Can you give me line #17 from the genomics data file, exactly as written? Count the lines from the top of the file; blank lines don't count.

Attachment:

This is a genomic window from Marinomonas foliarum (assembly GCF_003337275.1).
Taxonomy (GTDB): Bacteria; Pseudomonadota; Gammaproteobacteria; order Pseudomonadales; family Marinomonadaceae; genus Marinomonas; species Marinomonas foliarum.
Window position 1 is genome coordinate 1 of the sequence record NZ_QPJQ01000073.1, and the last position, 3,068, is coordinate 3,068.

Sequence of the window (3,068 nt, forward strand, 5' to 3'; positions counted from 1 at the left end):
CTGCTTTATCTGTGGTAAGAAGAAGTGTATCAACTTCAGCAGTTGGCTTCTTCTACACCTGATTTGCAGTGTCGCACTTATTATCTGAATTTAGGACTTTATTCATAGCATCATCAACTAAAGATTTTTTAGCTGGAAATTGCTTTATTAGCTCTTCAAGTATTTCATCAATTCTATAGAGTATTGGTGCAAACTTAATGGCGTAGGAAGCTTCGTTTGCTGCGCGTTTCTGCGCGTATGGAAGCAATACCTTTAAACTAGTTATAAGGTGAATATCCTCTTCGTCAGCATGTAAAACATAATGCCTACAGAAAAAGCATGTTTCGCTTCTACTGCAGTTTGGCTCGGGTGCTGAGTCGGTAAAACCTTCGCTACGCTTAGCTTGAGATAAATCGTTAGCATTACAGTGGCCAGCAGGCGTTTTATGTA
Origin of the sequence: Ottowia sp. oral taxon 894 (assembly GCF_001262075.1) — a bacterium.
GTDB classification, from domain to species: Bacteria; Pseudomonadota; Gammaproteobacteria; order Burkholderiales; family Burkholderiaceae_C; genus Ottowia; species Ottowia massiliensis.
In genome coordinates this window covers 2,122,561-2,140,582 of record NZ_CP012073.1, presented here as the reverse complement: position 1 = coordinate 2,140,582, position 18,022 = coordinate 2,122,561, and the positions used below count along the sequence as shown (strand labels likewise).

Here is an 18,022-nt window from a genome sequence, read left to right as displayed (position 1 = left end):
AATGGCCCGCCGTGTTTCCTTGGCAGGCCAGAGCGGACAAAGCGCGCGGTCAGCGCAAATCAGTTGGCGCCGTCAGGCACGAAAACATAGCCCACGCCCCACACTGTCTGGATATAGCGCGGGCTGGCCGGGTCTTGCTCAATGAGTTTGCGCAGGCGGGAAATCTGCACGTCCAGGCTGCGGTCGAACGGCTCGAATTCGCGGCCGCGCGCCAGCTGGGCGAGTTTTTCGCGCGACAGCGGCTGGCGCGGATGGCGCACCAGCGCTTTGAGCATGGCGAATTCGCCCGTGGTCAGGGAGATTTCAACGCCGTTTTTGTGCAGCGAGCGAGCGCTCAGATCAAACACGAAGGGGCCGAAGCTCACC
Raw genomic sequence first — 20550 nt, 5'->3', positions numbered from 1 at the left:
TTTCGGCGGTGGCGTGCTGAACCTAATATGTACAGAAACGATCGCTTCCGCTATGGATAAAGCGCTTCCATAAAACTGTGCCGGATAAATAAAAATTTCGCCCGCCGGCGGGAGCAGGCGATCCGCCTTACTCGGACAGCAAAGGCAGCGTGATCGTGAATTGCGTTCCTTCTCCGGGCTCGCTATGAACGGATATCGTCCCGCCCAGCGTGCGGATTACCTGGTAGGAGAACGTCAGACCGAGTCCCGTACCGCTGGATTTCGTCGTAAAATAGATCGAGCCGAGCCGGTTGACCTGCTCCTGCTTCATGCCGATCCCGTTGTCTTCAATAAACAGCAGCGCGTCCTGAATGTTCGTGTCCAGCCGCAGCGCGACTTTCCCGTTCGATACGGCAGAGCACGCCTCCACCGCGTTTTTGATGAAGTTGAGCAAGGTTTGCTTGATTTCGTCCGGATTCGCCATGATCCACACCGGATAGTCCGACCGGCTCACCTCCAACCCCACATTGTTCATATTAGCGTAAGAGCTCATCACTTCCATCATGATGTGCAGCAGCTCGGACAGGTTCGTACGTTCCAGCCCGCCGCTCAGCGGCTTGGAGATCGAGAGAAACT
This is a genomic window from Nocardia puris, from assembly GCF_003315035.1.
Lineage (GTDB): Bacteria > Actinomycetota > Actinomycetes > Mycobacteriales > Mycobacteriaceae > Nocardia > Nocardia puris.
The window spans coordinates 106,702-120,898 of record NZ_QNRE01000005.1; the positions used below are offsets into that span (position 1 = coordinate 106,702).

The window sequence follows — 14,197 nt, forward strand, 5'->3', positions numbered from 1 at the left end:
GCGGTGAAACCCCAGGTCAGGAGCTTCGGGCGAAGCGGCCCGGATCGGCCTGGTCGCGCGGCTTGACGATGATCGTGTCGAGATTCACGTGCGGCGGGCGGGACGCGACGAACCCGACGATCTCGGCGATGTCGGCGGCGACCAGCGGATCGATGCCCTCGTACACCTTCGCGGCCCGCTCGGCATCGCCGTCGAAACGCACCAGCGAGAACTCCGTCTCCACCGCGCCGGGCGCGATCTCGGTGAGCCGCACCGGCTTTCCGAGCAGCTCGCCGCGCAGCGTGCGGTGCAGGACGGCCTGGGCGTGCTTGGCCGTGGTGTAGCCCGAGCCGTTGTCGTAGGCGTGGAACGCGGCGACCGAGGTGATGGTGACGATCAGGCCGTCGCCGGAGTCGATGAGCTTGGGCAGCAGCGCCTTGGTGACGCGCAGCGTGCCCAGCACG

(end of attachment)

GCGGTGAAACCCCAGGTCAGGAGCTTCGGGCGAAGCGGCCCGGATCGGCCTGGTCGCGCGGCTTGACGATGATCGTGTCGAGATTCACGTGCGGCGGGCGGGACGCGACGAACCCGACGATCTCGGCGATGTCGGCGGCGACCAGCGGATCGATGCCCTCGTACACCTTCGCGGCCCGCTCGGCATCGCCGTCGAAACGCACCAGCGAGAACTCCGTCTCCACCGCGCCGGGCGCGATCTCGGTGAGCCGCACCGGCTTTCCGAGCAGCTCGCCGCGCAGCGTGCGGTGCAGGACGGCCTGGGCGTGCTTGGCCGTGGTGTAGCCCGAGCCGTTGTCGTAGGCGTGGAACGCGGCGACCGAGGTGATGGTGACGATCAGGCCGTCGCCGGAGTCGATGAGCTTGGGCAGCAGCGCCTTGGTGACGCGCAGCGTGCCCAGCACG